Yesterday, as I was working in the store’s office, both my staff on shift came barging in talking at the same time. Apparently, the mall security officer came in and told everyone — customers and staff members, to evacuate the mall. She didn’t say why. She just yelled for everyone to leave the premises immediately. As I didn’t know the particular situation we were in, I told my girls to just run outside while they can, call me when they’re safe, and I’ll stay behind to find out what was happening. As soon as they were out — I locked myself inside the office, blocked the door with a table, closed the safe, secured a phone with me and turned off the lights. I stood in the dark my eyes glued to the surveillance video as quiet as possible. After watching a security officer do a last sweep for people and closing our store’s front doors, I made for the emergency exit and joined my girls outside the parking lot.
It turned out to be a bogus bomb threat report. A K9 unit was brought in, and the gorgeous German Shepherd didn’t find anything. We were eventually let back in after the San Bruno PD’s thorough investigation. Although we are truly grateful that nothing happened beyond the two-hour-disruption of our businesses, I’d have to say, Terrorism still won that day. It still scared the sh*t out of a lot of people, myself included.I would have to commend the Shops at Tanforan and San Bruno Police for giving us some sort of Active Shooter Preparedness training before all of this happened. I’ve been working in the same mall since 2011. I have heard of active shooter terrorism that went on in different cities and states throughout the years. Every time it happened, they would send us a piece of paper that lists things to do when something like this happens. The first time I received one was after the Cinema shooting in Aurora, Colorado. I had just watched The Dark Knight Rises the night before with friends, and when I came in for my morning shift, the mall security was already handing out Active Shooter Checklists. Then another one was sent out a month later, after a supermarket shooting in New Jersey. And I remember getting another one four months later after two people died in the Oregon mall mass shooting. Three days later, we were listening to live reports of the Sandy Hook incident while stocking store merchandise. That wasn’t the last, considering, I had only been in the country for a year in 2012. It was a bizarre collection of sensation, definitely something I’ve never felt back home. But by the second year, I have to admit, I had gone placid.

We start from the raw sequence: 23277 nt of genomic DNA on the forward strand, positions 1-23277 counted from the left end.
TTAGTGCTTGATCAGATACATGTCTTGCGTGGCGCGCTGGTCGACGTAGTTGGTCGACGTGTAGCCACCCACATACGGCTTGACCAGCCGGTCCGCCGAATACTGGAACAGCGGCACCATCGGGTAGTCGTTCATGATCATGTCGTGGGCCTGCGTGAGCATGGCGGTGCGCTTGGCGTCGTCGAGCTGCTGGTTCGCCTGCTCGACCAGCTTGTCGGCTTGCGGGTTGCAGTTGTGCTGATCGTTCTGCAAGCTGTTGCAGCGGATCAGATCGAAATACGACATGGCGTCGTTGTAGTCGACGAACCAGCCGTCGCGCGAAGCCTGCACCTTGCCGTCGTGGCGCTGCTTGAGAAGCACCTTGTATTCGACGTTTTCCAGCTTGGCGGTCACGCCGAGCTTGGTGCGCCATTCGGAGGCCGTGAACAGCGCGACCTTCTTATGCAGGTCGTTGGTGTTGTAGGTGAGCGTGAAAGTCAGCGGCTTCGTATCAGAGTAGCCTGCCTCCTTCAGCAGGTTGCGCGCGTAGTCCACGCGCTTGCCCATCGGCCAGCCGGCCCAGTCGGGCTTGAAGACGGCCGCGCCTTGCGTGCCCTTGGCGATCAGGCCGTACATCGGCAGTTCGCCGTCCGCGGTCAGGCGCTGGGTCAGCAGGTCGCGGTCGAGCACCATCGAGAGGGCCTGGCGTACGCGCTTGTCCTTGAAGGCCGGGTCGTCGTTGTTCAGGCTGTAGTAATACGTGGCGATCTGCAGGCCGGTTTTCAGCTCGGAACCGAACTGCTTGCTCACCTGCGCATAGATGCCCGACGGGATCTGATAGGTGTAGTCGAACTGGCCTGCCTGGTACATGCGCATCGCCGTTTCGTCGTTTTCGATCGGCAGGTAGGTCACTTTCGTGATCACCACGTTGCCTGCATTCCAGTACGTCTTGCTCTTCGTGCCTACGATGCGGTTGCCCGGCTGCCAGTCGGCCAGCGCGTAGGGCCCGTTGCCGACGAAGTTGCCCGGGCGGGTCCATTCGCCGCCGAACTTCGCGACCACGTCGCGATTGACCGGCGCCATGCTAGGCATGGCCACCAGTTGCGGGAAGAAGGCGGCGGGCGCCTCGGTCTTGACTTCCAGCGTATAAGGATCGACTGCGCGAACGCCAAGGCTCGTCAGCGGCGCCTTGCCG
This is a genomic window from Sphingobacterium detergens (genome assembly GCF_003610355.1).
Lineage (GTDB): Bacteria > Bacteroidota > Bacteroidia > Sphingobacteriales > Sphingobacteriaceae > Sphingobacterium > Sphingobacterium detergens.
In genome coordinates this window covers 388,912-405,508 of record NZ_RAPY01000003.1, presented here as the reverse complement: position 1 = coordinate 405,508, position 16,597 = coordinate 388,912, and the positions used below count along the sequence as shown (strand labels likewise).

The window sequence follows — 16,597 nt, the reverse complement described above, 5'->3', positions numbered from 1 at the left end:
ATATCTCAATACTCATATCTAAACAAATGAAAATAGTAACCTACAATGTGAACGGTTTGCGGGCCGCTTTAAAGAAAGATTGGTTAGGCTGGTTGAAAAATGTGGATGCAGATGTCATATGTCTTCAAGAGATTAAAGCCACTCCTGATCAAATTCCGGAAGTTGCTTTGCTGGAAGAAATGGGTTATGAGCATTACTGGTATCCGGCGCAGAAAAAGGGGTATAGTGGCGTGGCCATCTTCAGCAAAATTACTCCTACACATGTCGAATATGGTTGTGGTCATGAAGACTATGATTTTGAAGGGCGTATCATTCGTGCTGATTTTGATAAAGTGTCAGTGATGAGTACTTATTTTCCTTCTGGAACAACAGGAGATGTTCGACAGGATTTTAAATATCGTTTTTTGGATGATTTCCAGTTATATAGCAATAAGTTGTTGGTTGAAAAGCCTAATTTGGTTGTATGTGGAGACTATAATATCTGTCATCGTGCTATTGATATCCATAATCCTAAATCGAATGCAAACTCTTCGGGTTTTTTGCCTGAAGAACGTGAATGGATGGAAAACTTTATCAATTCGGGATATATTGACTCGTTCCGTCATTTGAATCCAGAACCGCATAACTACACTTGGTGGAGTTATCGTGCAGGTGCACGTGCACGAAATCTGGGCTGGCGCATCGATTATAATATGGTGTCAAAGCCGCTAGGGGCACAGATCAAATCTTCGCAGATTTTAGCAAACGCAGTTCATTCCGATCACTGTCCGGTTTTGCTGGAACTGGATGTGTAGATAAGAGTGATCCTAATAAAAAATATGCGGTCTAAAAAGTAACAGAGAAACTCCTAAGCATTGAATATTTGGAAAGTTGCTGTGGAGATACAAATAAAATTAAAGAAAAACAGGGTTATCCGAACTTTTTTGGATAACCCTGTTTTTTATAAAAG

In late 2016, the mall management sent us an invitation to attend an Active Shooter Preparedness Seminar. Along with the free coffee and donuts, they gave us an Active Shooter Response booklet which you can get from this link. They let us listen to 911 calls from the Columbine incident. They summed up Homeland Security’s improvements to emergency responses since 1999. They showed us some videos on how to respond — RUN, HIDE, FIGHT.
When you see it or hear it, JUST RUN! Take anyone who you can take with you, but if you can’t, that’s fine. Just run for the exit.
If you can’t get out, HIDE. Lock the doors, barricade the doors, turn off the lights. Keep calm and keep quiet. Don’t even let them hear you breathe.
If you can’t hide anymore, FIGHT. Grab anything that can you can use as a weapon. A pen, a broom, a bat, a lamp, a fire extinguisher, even your purse can be a weapon. Distract the suspect(s), get their armaments away from them, pin them down, and knock ‘em out.
As soon as the seminar was done, I was already formulating the evacuation path in the store I work for, and the best hiding places as well. Not just for an active shooter, but also for every possible emergency situation that I could think of, like earthquake and fire. I researched more online on how to identify signs and symptoms and how to respond quicker. I personally coached my staff, one on one, on how to take action in these kinds of emergency. Not trying to be cocky, but I have never felt more validated than with what happened yesterday.
I can’t say that I handled it flawlessly. I think I rolled a 17 for composure. Obviously, I could have done better. Have I had the office door open, I would have heard the alarm and knew that I didn’t have to hide. I could have closed the doors myself, and lead my staff and customers out to the parking lot. I could have taken my car keys and my coat with me (I was cold outside for two hours). But I think I did my very best. Thank goodness I did my studies, and I was ready.
Bee-tee-dubs, here are more links to make you ready — or more paranoid — about Active Shooters and Bomb Threats: